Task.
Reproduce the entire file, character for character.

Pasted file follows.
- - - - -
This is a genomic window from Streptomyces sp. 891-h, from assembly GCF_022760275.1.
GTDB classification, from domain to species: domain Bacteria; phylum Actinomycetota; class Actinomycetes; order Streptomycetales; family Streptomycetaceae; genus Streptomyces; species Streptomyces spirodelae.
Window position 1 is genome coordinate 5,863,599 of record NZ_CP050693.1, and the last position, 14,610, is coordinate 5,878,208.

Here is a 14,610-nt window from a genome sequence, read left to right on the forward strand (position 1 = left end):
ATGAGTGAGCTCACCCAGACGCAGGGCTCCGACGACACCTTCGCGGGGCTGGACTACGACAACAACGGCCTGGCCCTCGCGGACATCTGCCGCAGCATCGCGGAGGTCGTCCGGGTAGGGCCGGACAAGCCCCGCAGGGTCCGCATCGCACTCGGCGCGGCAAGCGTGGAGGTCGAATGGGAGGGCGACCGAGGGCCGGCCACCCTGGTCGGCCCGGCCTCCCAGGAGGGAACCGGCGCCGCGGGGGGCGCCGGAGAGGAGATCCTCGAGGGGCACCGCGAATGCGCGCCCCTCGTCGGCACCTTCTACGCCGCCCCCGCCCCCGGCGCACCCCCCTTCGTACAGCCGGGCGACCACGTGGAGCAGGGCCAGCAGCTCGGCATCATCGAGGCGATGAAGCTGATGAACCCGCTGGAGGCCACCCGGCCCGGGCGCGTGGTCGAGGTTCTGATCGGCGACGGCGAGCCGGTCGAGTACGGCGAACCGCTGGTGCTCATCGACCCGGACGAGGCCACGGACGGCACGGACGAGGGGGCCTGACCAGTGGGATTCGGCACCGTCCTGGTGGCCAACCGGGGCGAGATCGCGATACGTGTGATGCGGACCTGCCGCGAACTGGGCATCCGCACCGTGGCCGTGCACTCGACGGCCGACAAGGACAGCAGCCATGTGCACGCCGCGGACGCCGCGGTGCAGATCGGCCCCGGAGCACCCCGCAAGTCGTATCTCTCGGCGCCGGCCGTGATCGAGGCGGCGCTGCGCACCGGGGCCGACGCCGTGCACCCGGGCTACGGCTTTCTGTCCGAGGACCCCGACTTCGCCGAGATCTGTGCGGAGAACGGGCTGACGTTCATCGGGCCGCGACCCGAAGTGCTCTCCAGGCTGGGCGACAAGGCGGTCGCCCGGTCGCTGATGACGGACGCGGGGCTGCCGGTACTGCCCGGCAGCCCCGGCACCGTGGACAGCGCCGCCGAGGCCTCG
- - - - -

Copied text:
This is a genomic window from Streptomyces sp. 891-h, from assembly GCF_022760275.1.
GTDB classification, from domain to species: domain Bacteria; phylum Actinomycetota; class Actinomycetes; order Streptomycetales; family Streptomycetaceae; genus Streptomyces; species Streptomyces spirodelae.
Window position 1 is genome coordinate 5,863,599 of record NZ_CP050693.1, and the last position, 14,610, is coordinate 5,878,208.

Here is a 14,610-nt window from a genome sequence, read left to right on the forward strand (position 1 = left end):
ATGAGTGAGCTCACCCAGACGCAGGGCTCCGACGACACCTTCGCGGGGCTGGACTACGACAACAACGGCCTGGCCCTCGCGGACATCTGCCGCAGCATCGCGGAGGTCGTCCGGGTAGGGCCGGACAAGCCCCGCAGGGTCCGCATCGCACTCGGCGCGGCAAGCGTGGAGGTCGAATGGGAGGGCGACCGAGGGCCGGCCACCCTGGTCGGCCCGGCCTCCCAGGAGGGAACCGGCGCCGCGGGGGGCGCCGGAGAGGAGATCCTCGAGGGGCACCGCGAATGCGCGCCCCTCGTCGGCACCTTCTACGCCGCCCCCGCCCCCGGCGCACCCCCCTTCGTACAGCCGGGCGACCACGTGGAGCAGGGCCAGCAGCTCGGCATCATCGAGGCGATGAAGCTGATGAACCCGCTGGAGGCCACCCGGCCCGGGCGCGTGGTCGAGGTTCTGATCGGCGACGGCGAGCCGGTCGAGTACGGCGAACCGCTGGTGCTCATCGACCCGGACGAGGCCACGGACGGCACGGACGAGGGGGCCTGACCAGTGGGATTCGGCACCGTCCTGGTGGCCAACCGGGGCGAGATCGCGATACGTGTGATGCGGACCTGCCGCGAACTGGGCATCCGCACCGTGGCCGTGCACTCGACGGCCGACAAGGACAGCAGCCATGTGCACGCCGCGGACGCCGCGGTGCAGATCGGCCCCGGAGCACCCCGCAAGTCGTATCTCTCGGCGCCGGCCGTGATCGAGGCGGCGCTGCGCACCGGGGCCGACGCCGTGCACCCGGGCTACGGCTTTCTGTCCGAGGACCCCGACTTCGCCGAGATCTGTGCGGAGAACGGGCTGACGTTCATCGGGCCGCGACCCGAAGTGCTCTCCAGGCTGGGCGACAAGGCGGTCGCCCGGTCGCTGATGACGGACGCGGGGCTGCCGGTACTGCCCGGCAGCCCCGGCACCGTGGACAGCGCCGCCGAGGCCTCG